'This is a big problem': Vancouver restaurants experience staffing shortages after reopening
With dining rooms open again, customers have returned to Metro Vancouver restaurants – but many laid off kitchen and wait staff have not come back.
“It’s extremely very hard for us now to find enough staff to re-launch all our restaurants,” said Emad Yacoub, the owner of the Glowbal Restaurant Group, which has 10 eateries in Vancouver, West Vancouver and Burnaby.
After a roller coaster year of restrictions and layoffs, Yacoub says some restaurant workers have left the industry for good. Others are choosing to remain on employment insurance for now.
“There has to be a message from the federal government of how we are going to take people off EI,” said Yacoub, who has increased hourly pay by 15 to 20 per cent for back-of-house kitchen staff at all his restaurants to try to attract more applicants.
“Still, there is nobody coming through the door,” said Yacoub, who has 100 empty positions at his restaurants right now.
Sylvia Potvin, the owner of the Pacific Institute of Culinary Arts in Vancouver, has sympathy for restaurant workers who have been through the ringer.
“It’s been difficult to be coming back and let go, and I can totally understand that. And based upon people I’ve been talking to in the industry, different chefs, there is a real concern. They need staff,” she said.
Before COVID-19, her cooking school was 40 per cent international students. She says the sooner they can return to learning and working here, the sooner they can help with the labour crunch in restaurants.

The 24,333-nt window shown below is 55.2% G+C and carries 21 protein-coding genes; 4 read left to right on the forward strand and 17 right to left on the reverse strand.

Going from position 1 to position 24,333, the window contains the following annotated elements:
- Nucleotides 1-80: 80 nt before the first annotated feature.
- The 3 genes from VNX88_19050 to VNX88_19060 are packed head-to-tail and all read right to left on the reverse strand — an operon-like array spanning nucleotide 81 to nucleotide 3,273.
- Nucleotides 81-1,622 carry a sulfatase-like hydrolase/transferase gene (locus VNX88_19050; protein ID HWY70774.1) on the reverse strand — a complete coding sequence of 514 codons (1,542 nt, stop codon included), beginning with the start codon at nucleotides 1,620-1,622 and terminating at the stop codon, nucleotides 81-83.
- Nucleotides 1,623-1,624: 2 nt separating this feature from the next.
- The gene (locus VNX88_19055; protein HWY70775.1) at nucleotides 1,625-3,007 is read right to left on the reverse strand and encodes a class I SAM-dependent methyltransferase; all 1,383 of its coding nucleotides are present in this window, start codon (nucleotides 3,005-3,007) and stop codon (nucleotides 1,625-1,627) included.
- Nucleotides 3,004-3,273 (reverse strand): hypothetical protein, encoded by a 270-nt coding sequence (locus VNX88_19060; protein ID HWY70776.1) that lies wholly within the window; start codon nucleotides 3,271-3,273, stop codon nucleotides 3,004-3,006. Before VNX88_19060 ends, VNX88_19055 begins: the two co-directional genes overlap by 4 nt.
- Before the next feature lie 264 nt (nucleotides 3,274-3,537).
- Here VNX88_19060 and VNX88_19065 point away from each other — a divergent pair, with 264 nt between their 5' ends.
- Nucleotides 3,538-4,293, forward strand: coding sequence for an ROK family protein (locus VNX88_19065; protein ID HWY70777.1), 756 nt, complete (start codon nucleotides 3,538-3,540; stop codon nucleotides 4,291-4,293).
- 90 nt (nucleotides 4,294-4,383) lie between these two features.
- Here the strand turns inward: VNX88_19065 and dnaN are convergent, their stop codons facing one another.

“We totally need these students, they are well-trained, they’re fluent in English, they can’t study here unless they have fluent English skills. And they’re career-ready and want to get that experience in our country, in Vancouver,” Potvin said.
Yacoub says restaurants also benefit from having international culinary students.
“They’re allowed to work for 20 hours per week. So they come in, they study, then they get 20 hours per week in a restaurant, most of them work in the restaurant business,” he said. Yacoub and Potvin would like to see the federal government fast track international student approvals.
If restaurants can’t find enough workers, Yacoub is worried they won’t be able to operate like they did before the two-month indoor dining shut down. Customers may notice changes too.
“I’m getting phone calls from all my friends that own restaurants, they’re saying, 'I’m going close on Sundays because I don’t have enough staff to operate seven days a week.'” Yacoud said. “This is a big problem.”